Roboticist Rodney A. Brooks with Baxter. Photo: Evan McGlinn/The New York Times
When you think of industrial robots, you probably think of big hulking machines that move with such speed and accuracy that they're actually quite dangerous. In fact, such machines in today's big factories are separated from humans by glass shields because anyone unfortunate enough to get in the way would be flattened.
But not this new bot. Meet Baxter, the brainchild of roboticist Rodney A. Brooks of Rethink Robotics, who are designed to be human-friendly. Well, you can argue that anything that can work for an equivalent of $4 and hour and takes a job away from human isn't technicaly human-friendly, but we're getting ahead of the story.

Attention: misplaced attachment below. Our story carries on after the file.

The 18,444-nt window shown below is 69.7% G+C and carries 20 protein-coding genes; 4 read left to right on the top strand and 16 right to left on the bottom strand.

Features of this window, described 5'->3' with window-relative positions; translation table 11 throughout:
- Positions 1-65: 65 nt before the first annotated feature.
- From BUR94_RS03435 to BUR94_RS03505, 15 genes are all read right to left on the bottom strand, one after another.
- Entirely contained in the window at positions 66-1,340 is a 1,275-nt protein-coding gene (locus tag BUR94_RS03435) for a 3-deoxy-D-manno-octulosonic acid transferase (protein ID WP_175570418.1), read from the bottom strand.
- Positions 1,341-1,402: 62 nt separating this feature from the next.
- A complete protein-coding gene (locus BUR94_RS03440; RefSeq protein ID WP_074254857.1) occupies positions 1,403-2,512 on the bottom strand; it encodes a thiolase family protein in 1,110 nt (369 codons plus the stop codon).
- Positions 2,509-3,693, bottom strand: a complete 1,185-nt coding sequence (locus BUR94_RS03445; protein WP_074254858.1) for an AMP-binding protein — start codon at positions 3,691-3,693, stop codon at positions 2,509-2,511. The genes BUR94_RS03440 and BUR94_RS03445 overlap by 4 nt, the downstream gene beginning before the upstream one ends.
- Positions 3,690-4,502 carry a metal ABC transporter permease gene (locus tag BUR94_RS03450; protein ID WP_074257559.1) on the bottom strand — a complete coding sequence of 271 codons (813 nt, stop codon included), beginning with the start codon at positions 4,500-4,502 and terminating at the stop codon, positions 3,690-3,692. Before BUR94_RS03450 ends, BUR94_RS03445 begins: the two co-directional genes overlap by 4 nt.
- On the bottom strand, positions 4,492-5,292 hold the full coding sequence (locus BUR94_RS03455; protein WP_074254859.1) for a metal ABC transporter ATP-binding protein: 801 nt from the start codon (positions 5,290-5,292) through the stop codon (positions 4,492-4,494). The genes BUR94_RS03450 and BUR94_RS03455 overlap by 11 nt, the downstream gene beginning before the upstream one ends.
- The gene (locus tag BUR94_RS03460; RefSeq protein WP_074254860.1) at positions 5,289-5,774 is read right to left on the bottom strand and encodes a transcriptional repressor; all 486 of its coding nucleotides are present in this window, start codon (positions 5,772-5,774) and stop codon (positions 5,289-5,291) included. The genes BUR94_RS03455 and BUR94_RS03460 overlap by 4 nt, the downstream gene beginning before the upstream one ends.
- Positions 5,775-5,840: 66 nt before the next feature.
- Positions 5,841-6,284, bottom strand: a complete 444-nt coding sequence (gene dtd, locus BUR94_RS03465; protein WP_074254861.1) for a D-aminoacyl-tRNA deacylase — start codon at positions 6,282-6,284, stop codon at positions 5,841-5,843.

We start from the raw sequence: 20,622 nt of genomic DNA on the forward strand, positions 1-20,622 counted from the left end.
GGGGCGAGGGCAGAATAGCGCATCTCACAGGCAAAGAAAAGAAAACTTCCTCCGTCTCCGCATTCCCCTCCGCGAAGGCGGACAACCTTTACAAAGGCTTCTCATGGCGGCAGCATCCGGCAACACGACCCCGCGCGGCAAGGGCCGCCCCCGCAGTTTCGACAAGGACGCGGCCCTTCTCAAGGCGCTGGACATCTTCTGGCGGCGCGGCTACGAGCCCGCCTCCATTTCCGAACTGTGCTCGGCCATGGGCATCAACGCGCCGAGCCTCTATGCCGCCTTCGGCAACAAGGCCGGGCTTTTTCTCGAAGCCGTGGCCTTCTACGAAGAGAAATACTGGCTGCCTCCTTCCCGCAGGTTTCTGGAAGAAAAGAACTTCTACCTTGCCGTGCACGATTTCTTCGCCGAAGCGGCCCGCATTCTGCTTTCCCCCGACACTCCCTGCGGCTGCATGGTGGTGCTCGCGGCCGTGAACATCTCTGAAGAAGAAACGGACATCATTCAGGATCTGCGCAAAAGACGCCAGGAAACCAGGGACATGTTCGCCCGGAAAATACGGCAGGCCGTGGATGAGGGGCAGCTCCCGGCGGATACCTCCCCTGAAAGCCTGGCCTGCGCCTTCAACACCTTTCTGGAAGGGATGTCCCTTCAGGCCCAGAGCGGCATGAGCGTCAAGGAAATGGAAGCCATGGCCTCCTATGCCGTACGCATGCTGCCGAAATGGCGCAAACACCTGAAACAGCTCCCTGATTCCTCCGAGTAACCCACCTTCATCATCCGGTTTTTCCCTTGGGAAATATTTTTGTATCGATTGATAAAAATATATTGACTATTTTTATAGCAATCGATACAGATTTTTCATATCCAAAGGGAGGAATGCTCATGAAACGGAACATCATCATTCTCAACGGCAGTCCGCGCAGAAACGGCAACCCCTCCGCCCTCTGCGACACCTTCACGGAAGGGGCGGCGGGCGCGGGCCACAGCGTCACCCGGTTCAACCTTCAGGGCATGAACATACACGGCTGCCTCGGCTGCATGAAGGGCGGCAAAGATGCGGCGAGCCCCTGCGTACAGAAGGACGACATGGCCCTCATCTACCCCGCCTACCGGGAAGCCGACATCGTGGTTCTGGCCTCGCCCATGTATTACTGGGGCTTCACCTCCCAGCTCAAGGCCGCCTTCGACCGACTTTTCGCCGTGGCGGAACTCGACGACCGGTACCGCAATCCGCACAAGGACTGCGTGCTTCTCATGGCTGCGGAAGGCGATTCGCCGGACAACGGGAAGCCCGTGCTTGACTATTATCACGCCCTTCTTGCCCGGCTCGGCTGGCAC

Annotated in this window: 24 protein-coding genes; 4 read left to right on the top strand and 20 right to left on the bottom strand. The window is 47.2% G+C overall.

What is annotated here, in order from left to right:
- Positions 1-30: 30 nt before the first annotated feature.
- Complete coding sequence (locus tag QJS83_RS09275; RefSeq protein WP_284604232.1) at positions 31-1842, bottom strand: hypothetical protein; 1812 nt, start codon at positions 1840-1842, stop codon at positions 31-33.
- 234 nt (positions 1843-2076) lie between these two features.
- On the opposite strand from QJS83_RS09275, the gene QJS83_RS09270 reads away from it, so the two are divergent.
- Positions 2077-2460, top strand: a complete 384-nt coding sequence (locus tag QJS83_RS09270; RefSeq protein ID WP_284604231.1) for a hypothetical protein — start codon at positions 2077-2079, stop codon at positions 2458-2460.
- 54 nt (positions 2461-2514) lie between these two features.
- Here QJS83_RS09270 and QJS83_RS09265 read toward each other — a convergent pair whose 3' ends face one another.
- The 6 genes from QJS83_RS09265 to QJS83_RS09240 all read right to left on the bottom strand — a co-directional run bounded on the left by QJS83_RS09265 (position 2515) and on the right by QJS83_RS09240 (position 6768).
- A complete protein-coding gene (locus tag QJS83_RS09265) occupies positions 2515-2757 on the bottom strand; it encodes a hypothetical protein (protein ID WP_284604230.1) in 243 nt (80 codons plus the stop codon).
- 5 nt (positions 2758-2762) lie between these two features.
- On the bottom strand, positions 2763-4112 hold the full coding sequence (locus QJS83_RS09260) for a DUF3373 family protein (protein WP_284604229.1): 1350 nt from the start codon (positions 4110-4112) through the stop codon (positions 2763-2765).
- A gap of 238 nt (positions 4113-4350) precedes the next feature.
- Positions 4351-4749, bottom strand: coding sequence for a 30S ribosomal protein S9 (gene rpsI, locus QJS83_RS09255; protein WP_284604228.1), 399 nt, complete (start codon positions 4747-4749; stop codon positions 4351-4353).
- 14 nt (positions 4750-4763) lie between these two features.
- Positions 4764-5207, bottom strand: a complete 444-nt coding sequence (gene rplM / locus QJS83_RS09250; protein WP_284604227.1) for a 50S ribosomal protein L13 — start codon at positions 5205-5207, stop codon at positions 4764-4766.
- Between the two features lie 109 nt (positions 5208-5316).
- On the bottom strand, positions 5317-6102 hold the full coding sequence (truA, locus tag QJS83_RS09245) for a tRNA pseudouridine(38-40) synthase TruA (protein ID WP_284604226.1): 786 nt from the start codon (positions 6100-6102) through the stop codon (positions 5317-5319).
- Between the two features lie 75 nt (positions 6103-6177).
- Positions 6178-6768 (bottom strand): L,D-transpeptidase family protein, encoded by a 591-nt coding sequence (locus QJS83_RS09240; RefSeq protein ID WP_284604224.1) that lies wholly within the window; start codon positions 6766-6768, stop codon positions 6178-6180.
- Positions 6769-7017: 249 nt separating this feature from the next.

John Markoff of The New York Times introduces us to the robot that could change manufacturing (again):
If you grab the hand of a two-armed robot named Baxter, it will turn its head and a pair of cartoon eyes — displayed on a tablet-size computer-screen “face” — will peer at you with interest.
The sensation that Baxter conveys is not creepy, but benign, perhaps even disarmingly friendly. And that is intentional.
Baxter, the first product of Rethink Robotics, an ambitious start-up company in a revived manufacturing district here, is a significant bet that robots in the future will work directly with humans in the workplace.
That is a marked shift from today’s machines, which are kept safely isolated from humans, either inside glass cages or behind laser-controlled “light curtains,” because they move with Terminator-like speed and accuracy and could flatten any human they encountered.
By contrast, Baxter, which comes encased in plastic and has a nine-foot “wingspan,” is relatively slow and imprecise in the way it moves. And it has an elaborate array of safety mechanisms and sensors to protect the human workers it assists.